Introduction: Small Colony Variants (SCV) of bacteria are a slow growing phenotype with a pinpoint colony morphology and several specific characteristics. In several pathogens they have been linked to recurrent and chronic infections. SCV of Listeria monocytogenes can be generated when exposed to sublethal concentration of triclosan, and in this study, we characterized their tolerance to antibiotics and ability to invade and survive in host cells. Results: Complementation assays showed that SCV E18 phenotype is caused by a mutation in the heme biosynthesis pathway. Although no difference in MIC, the SCV E18 survived significantly better than the wild type N53-1 (one and three log10 higher CFU/ml) when exposed to super-MIC concentrations of most tested antibiotics, indicating a persister-like phenotype of the SCV. While SCV E18 displayed sensitivity towards oxygen, it was significantly more tolerant of 20mM H2O2 as compared to the wild type, with 6.3 log10 CFU/ml and 3.7 log10 CFU/ml, respectively. The SCV E18 had lower survival rate in unactivated macrophages, however, it was able to survive and multiply to almost 100-fold higher CFU/ml than the wild type in CaCo-2 epithelial cells. Conclusions: This study is the first to demonstrate that the persister-like SCV phenotype of L. monocytogenes potentially could complicate treatment by causing an increase in tolerance towards most of the clinically relevant antibiotics, while also enabling the bacteria to persist in the protected intracellular environment.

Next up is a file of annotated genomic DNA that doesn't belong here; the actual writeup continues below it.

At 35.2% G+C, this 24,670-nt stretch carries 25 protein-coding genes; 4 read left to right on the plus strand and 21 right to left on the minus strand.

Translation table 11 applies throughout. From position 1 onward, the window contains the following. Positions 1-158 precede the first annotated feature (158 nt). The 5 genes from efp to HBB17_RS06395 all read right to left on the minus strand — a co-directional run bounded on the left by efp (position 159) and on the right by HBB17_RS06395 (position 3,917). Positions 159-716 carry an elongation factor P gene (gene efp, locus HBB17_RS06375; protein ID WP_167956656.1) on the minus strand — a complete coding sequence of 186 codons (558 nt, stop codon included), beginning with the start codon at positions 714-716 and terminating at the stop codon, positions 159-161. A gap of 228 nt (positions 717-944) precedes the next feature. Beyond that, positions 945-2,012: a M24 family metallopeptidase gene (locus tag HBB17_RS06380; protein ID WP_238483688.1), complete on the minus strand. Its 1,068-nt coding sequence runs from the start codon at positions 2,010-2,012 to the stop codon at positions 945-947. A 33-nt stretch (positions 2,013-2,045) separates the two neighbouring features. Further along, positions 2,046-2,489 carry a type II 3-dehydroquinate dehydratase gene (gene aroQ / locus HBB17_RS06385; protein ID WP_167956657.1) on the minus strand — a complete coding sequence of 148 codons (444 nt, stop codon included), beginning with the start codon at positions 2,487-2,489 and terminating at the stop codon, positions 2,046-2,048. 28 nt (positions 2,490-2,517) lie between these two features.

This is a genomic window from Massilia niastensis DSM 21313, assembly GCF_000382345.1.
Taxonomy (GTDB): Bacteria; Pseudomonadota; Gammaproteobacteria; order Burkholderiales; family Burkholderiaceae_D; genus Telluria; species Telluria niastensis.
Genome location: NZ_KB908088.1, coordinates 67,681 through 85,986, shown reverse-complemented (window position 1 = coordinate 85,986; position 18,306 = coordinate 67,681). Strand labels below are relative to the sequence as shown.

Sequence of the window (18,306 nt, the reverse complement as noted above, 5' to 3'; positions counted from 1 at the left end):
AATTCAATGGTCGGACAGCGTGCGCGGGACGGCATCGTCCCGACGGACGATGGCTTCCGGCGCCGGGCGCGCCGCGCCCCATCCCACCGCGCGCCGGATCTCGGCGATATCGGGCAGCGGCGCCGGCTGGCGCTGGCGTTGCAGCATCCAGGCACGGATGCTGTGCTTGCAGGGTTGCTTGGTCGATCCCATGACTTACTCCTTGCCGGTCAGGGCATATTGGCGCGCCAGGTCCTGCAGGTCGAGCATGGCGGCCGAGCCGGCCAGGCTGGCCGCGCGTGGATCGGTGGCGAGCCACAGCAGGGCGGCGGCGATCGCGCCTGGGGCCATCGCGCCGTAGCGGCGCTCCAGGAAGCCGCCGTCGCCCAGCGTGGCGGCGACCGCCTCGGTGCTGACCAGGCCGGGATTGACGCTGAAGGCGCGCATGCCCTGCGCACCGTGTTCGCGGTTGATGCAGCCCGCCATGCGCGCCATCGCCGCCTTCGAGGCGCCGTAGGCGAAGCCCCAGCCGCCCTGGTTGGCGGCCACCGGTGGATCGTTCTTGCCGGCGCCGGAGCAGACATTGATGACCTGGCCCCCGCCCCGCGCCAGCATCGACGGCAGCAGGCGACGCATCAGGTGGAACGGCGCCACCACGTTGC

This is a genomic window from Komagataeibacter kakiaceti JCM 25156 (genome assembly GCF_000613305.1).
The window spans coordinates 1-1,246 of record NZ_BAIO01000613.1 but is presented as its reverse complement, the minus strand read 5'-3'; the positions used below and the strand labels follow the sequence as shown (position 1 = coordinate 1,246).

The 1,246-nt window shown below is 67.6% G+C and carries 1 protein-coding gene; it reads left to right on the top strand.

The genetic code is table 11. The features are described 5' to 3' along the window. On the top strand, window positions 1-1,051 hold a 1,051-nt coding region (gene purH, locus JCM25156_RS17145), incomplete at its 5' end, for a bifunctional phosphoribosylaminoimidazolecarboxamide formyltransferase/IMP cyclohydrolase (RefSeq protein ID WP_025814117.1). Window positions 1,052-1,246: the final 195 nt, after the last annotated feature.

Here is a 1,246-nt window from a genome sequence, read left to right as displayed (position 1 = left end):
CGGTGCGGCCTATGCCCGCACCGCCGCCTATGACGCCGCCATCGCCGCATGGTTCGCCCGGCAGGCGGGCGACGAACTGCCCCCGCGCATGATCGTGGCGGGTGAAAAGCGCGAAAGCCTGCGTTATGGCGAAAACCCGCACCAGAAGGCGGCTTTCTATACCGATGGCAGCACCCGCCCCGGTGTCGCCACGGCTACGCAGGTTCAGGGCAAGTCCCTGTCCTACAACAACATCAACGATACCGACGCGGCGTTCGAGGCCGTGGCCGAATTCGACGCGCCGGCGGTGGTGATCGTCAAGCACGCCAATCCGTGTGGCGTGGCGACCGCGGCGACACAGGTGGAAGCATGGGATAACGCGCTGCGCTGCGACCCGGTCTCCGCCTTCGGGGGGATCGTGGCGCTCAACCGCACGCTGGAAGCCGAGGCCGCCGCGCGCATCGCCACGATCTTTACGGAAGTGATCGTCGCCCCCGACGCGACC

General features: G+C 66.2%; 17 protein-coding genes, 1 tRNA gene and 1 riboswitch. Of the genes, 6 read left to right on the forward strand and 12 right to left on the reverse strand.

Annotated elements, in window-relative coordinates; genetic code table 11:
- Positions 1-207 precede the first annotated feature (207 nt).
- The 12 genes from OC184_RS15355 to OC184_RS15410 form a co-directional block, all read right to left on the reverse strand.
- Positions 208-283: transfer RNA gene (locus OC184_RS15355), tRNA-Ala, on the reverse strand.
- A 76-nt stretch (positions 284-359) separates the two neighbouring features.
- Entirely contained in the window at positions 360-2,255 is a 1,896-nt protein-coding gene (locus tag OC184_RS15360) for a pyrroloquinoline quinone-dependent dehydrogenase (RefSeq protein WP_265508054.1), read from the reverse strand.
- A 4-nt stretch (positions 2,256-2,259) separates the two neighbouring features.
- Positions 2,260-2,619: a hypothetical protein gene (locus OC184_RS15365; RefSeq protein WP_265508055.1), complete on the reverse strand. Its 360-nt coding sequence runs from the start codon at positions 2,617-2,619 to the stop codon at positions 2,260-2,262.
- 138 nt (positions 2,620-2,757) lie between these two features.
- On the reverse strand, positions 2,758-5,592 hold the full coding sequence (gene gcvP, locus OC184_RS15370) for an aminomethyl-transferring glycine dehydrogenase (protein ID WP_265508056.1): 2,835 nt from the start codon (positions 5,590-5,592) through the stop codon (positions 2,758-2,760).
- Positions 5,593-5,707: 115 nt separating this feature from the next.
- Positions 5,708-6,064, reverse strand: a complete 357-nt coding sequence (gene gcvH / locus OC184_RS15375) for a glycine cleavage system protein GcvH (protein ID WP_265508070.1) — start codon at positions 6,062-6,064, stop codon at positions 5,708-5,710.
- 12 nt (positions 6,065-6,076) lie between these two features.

|Title of host publication||The Danish Microbiological Society Annual Congress 2015 : Programme & Abstracts|
|Place of Publication||Copenhagen|
|Publication status||Published - 2015|
|Event||The Danish Microbiological Society Annual Congress 2015 - Eigtved's Pakhus, Copenhagen, Denmark|
Duration: 9 Nov 2015 → 9 Nov 2015
|Conference||The Danish Microbiological Society Annual Congress 2015|
|Period||09/11/2015 → 09/11/2015|